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Press release

  • 12 May 2006

VC leads merger plans to retain chemistry at Sussex

Following strong support at the University of Sussex Senate today (12 May), the Vice-Chancellor, Professor Alasdair Smith, will propose to the University Council on Monday (15 May) a departmental merger which would allow mainstream chemistry programmes to continue to be offered to undergraduates at Sussex.

The Vice-Chancellor, Professor Alasdair Smith, said:

"I have always made clear that I hoped the outcome of the process will be to secure a strong future for chemistry at Sussex. I am delighted to be in a position to present proposals to our Council on Monday which can achieve this."

In making this proposal, the Vice-Chancellor said he recognised the importance of chemistry activity for excellence in research and teaching across the biosciences, where Sussex has developed strength for the future.

A Life Sciences Review Group, chaired by the Dean of Life Sciences , Professor Jonathan Bacon, was set up by the Council in March to look at all options for chemistry. The Senate today considered the ideas emerging, and were unanimous and clear in wanting to support the continuation of chemistry programmes and activity at Sussex.

The approach now being proposed by the Vice Chancellor builds on the hard work and planning by the School of Life Sciences for continuing to focus the work in Sussex chemistry on the area of chemical biology, in a way which should be sustainable academically.

If approved by Council, this plan would lead to the creation of a single merged Department of Chemistry and Biochemistry. Senate overwhelmingly agreed that this approach proposed by the Vice-Chancellor was the way ahead.

Dean of the School of Life Sciences, Professor Jonathan Bacon, said:

"I am very pleased that we are proposing to retain strong chemistry at Sussex. Chemistry underpins the full range of science activities in my School. This commitment would allow the School to plan for investment in areas of excellence across all its departments. This is the right choice now for the development of excellence in Life Sciences."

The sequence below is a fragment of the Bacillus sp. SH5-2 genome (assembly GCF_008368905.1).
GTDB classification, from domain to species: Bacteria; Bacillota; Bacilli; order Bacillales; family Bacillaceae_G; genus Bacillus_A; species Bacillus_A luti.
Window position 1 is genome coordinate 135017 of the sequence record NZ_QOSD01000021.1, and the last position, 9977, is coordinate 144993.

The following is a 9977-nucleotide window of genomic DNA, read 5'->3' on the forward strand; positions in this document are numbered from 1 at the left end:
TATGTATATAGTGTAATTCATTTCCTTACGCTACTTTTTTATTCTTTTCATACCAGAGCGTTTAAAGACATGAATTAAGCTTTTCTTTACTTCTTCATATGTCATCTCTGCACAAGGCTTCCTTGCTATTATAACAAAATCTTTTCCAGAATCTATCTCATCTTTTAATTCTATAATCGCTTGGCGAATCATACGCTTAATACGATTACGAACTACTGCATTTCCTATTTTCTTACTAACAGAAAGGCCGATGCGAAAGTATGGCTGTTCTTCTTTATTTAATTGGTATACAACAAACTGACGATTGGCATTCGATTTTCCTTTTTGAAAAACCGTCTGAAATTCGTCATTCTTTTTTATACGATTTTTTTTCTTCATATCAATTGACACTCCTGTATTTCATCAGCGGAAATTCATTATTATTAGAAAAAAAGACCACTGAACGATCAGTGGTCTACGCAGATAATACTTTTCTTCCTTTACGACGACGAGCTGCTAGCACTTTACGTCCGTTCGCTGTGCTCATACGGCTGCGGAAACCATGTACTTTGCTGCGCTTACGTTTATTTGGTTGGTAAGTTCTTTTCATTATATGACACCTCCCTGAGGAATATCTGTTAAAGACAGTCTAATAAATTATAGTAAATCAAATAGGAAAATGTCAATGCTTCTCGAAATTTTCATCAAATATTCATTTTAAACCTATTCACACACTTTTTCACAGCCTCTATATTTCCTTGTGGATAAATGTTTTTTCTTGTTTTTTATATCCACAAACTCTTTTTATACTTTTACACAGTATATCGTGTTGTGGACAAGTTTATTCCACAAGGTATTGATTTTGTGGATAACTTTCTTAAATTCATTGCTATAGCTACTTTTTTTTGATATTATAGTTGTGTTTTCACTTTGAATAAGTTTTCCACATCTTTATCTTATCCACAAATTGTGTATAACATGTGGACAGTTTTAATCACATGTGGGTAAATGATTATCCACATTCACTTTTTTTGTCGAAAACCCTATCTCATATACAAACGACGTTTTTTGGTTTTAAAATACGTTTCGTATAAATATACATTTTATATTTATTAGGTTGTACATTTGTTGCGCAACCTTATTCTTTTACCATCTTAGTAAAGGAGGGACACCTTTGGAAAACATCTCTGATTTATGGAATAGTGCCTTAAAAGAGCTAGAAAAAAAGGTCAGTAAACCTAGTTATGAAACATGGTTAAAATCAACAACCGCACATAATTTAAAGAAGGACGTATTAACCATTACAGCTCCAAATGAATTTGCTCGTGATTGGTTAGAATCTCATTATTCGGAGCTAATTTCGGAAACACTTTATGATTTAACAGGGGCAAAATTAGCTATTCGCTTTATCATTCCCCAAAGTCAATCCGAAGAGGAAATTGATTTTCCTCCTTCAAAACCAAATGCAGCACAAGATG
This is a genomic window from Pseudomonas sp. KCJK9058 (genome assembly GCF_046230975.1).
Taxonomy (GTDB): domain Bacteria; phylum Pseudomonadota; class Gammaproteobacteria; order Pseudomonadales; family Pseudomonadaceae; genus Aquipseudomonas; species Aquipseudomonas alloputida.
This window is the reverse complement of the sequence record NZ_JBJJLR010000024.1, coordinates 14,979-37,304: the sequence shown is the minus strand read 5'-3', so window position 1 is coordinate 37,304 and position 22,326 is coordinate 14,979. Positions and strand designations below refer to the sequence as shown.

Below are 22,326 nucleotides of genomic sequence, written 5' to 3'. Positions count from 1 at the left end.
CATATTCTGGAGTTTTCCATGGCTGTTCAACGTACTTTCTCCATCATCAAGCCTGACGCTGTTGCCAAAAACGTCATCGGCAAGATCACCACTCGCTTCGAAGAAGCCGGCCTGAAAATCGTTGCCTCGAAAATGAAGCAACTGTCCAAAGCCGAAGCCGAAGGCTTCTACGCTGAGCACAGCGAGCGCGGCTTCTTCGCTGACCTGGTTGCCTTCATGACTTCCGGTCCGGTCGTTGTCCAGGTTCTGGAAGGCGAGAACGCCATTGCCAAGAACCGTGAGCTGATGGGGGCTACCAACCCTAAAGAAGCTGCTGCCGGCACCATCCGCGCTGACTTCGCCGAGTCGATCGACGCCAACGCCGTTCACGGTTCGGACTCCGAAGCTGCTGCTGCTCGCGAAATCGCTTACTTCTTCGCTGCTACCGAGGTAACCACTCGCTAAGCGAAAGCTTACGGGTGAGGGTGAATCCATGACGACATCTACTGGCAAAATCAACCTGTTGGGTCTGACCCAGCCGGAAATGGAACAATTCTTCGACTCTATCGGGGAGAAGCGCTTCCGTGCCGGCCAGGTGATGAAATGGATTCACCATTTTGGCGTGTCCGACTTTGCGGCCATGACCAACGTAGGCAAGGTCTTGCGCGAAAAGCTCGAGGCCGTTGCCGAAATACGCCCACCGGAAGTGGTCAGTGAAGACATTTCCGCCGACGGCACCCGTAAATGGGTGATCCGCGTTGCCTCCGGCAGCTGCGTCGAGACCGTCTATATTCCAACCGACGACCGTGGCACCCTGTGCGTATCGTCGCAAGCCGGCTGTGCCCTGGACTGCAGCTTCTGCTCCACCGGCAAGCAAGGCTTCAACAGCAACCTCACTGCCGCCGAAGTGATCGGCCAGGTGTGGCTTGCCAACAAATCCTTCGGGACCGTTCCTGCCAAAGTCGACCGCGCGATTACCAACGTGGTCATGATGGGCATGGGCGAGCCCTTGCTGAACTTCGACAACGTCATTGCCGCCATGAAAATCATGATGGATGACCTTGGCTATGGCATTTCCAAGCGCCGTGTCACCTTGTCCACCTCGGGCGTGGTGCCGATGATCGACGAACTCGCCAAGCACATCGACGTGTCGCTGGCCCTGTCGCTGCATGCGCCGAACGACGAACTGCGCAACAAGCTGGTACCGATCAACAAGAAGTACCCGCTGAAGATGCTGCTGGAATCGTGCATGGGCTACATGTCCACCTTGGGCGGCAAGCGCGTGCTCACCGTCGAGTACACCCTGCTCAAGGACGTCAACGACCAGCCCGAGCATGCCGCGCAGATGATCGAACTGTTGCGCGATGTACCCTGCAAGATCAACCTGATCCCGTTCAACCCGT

Head of Chemistry Dr Gerry Lawless said: "I welcome the Vice-Chancellor's recommendation to retain chemistry programmes at Sussex. And we can now go forward in confidence to build on our excellence in chemistry at Sussex."

In proposing this approach, the Vice-Chancellor said:

"There is still hard work and planning ahead to develop the detail of the financial and academic plans for making a merger work. They will still need to be given detailed scrutiny by Senate and Council at their meetings in June. But this direction now gives welcome clarity to current and potential students about the strong future of chemistry programmes at Sussex."

Bringing chemistry and biochemistry activity together in a strong single department is a direction which should help to strengthen science at Sussex. This would support work at the key interface of chemistry and biochemistry, where much new investment has been applied in recent years at Sussex. It allows joint planning of programmes and teaching, and best use of resources in terms of equipment and facilities (eg recently refurbished chemistry space) and technical support. And it looks to the future of exciting new opportunities between activities - eg biomedical applications.

Investment in up to 11 posts across the Life Sciences - in Chemistry and Biochemistry, Biology and Environmental Science, Genome Centre and Psychology - will now be looked at urgently and proposed for approval by Council in June.

Commenting on the media attention which had focussed on the decisions at Sussex the Vice-Chancellor said:

"The discussions and debate have not been easy. The debate has been wrongly represented externally as "invest or close". This is a real and positive way ahead in which we are leading."

Notes for editors


For more information, please contact the University of Sussex Director of Communications, Rob Read on 07799 644942, or Senior Press Officer Jacqui Bealing on 07906 761437


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